• Deductive Reasoning — The ability to apply general rules to specific problems to produce answers that make sense.
  • Oral Expression — The ability to communicate information and ideas in speaking so others will understand.
  • Visual Color Discrimination — The ability to match or detect differences between colors, including shades of color and brightness.

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Work Activities

  • Repairing and Maintaining Mechanical Equipment — Servicing, repairing, adjusting, and testing machines, devices, moving parts, and equipment that operate primarily on the basis of mechanical (not electronic) principles.
  • Handling and Moving Objects — Using hands and arms in handling, installing, positioning, and moving materials, and manipulating things.
  • Inspecting Equipment, Structures, or Material — Inspecting equipment, structures, or materials to identify the cause of errors or other problems or defects.
  • Making Decisions and Solving Problems — Analyzing information and evaluating results to choose the best solution and solve problems.
  • Controlling Machines and Processes — Using either control mechanisms or direct physical activity to operate machines or processes (not including computers or vehicles).
  • Communicating with Supervisors, Peers, or Subordinates — Providing information to supervisors, co-workers, and subordinates by telephone, in written form, e-mail, or in person.
  • Getting Information — Observing, receiving, and otherwise obtaining information from all relevant sources.
  • Identifying Objects, Actions, and Events — Identifying information by categorizing, estimating, recognizing differences or similarities, and detecting changes in circumstances or events.
  • Thinking Creatively — Developing, designing, or creating new applications, ideas, relationships, systems, or products, including artistic contributions.
  • Updating and Using Relevant Knowledge — Keeping up-to-date technically and applying new knowledge to your job.
  • Analyzing Data or Information — Identifying the underlying principles, reasons, or facts of information by breaking down information or data into separate parts.
  • Organizing, Planning, and Prioritizing Work — Developing specific goals and plans to prioritize, organize, and accomplish your work.
  • Judging the Qualities of Things, Services, or People — Assessing the value, importance, or quality of things or people.
  • Establishing and Maintaining Interpersonal Relationships — Developing constructive and cooperative working relationships with others, and maintaining them over time.
  • Monitor Processes, Materials, or Surroundings — Monitoring and reviewing information from materials, events, or the environment, to detect or assess problems.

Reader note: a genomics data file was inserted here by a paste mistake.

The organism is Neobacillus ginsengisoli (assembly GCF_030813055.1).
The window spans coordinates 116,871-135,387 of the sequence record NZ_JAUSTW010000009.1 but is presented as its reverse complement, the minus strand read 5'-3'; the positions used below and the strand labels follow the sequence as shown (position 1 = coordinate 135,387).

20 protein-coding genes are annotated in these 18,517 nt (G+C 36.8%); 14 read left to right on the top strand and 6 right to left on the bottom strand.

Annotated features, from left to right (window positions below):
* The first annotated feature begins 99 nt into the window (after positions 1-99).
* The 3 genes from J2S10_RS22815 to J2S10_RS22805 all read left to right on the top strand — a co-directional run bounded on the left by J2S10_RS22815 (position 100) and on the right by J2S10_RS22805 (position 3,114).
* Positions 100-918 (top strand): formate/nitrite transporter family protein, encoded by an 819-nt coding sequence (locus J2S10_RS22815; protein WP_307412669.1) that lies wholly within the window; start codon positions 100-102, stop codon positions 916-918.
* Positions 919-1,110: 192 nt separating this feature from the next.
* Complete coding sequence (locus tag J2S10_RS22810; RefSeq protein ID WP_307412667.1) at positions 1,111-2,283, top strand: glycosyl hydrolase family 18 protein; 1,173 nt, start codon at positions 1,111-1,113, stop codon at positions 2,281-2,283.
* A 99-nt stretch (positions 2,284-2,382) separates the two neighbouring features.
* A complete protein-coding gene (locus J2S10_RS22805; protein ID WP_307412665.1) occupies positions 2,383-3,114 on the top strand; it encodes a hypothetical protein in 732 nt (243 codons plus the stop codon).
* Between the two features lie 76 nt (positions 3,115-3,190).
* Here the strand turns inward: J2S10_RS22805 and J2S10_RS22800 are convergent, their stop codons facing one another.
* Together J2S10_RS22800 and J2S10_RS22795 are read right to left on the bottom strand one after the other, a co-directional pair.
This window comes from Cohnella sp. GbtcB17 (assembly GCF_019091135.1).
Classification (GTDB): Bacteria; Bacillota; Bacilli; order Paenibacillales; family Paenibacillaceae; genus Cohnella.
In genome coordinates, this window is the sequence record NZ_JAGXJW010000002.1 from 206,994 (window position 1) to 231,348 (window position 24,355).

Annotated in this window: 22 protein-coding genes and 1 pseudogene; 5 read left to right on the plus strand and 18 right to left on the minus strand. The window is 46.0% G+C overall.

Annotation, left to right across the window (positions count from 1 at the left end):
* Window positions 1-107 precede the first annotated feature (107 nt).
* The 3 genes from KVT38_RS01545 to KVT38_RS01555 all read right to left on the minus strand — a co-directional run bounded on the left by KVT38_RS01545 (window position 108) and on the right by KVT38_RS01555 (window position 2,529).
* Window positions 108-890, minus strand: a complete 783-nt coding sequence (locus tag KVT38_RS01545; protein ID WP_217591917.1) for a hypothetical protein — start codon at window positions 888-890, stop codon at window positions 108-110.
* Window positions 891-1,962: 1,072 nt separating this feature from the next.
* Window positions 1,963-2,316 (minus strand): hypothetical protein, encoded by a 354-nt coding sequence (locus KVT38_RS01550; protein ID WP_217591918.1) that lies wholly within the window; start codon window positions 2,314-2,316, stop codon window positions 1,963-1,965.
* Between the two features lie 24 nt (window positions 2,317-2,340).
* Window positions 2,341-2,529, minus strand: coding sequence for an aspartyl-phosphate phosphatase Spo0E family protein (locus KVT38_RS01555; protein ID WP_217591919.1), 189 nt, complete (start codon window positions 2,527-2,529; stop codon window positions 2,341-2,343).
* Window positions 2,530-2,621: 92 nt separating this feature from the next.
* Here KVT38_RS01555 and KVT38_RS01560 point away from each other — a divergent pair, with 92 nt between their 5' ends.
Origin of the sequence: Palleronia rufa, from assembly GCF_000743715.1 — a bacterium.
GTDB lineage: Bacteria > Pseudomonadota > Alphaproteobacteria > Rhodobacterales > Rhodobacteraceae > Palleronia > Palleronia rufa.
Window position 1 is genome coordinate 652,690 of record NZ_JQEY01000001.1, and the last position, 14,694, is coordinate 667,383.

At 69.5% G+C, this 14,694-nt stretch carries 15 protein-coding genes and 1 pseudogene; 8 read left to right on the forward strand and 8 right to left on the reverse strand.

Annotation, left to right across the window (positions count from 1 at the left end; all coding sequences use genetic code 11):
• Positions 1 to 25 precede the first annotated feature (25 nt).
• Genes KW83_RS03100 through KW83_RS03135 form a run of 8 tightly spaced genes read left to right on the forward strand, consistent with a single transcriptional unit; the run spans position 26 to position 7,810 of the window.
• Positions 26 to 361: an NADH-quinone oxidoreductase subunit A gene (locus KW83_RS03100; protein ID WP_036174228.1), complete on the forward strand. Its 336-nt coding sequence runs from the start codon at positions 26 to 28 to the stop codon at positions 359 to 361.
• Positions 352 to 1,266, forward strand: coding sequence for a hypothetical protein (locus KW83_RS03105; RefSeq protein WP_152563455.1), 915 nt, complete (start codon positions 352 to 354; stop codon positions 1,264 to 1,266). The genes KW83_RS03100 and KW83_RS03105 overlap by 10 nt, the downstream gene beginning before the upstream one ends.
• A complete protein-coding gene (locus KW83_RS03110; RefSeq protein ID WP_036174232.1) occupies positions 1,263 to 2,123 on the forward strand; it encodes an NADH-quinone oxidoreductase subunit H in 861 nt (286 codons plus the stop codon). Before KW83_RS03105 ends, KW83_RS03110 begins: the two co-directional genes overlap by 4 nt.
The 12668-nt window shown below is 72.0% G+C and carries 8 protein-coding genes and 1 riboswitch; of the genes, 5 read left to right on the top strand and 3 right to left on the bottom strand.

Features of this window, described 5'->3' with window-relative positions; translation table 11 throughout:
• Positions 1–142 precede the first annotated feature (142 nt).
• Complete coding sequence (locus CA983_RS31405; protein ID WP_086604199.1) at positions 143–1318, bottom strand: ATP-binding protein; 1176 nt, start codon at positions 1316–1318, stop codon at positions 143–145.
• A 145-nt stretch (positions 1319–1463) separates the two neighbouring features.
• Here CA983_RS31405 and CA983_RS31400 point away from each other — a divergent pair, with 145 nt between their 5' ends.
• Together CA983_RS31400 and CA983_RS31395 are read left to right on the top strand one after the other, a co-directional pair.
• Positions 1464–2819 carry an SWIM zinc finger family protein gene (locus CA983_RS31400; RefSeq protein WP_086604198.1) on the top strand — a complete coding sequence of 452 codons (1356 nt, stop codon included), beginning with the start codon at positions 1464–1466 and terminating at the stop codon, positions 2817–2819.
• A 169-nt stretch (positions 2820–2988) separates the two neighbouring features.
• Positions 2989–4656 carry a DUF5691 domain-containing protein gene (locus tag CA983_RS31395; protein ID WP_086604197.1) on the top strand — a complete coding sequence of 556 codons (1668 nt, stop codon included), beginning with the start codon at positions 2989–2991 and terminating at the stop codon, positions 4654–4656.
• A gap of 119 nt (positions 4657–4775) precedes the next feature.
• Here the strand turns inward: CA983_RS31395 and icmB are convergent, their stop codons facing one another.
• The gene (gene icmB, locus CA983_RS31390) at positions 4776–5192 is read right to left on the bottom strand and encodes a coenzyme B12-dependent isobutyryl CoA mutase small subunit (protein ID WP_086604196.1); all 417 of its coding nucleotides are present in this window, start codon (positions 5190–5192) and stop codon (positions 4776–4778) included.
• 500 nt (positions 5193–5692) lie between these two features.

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Detailed Work Activities

  • Repair precision devices or workpieces.
  • Align parts or workpieces to ensure proper assembly.
  • Assemble metal or plastic parts or products.
  • Inspect timing devices.
  • Apply lubricants or coolants to workpieces.
  • Clean workpieces or finished products.
  • Disassemble equipment for maintenance or repair.
  • Calculate dimensions of workpieces, products, or equipment.
  • Reshape small metal components for precision assembly.
  • Review blueprints or other instructions to determine operational methods or sequences.

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Work Context

  • Face-to-Face Discussions
  • Freedom to Make Decisions
  • Contact With Others
  • Structured versus Unstructured Work
  • Indoors, Environmentally Controlled
  • Frequency of Decision Making
  • Telephone
  • Work With Work Group or Team
  • Importance of Being Exact or Accurate
  • Spend Time Sitting
  • Impact of Decisions on Co-workers or Company Results
  • Coordinate or Lead Others
  • Electronic Mail

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Job Zone

Title Job Zone Two: Some Preparation Needed
Education These occupations usually require a high school diploma.
Related Experience Some previous work-related skill, knowledge, or experience is usually needed. For example, a teller would benefit from experience working directly with the public.
Job Training Employees in these occupations need anywhere from a few months to one year of working with experienced employees. A recognized apprenticeship program may be associated with these occupations.
Job Zone Examples These occupations often involve using your knowledge and skills to help others. Examples include orderlies, forest firefighters, customer service representatives, security guards, upholsterers, and tellers.
SVP Range (4.0 to < 6.0)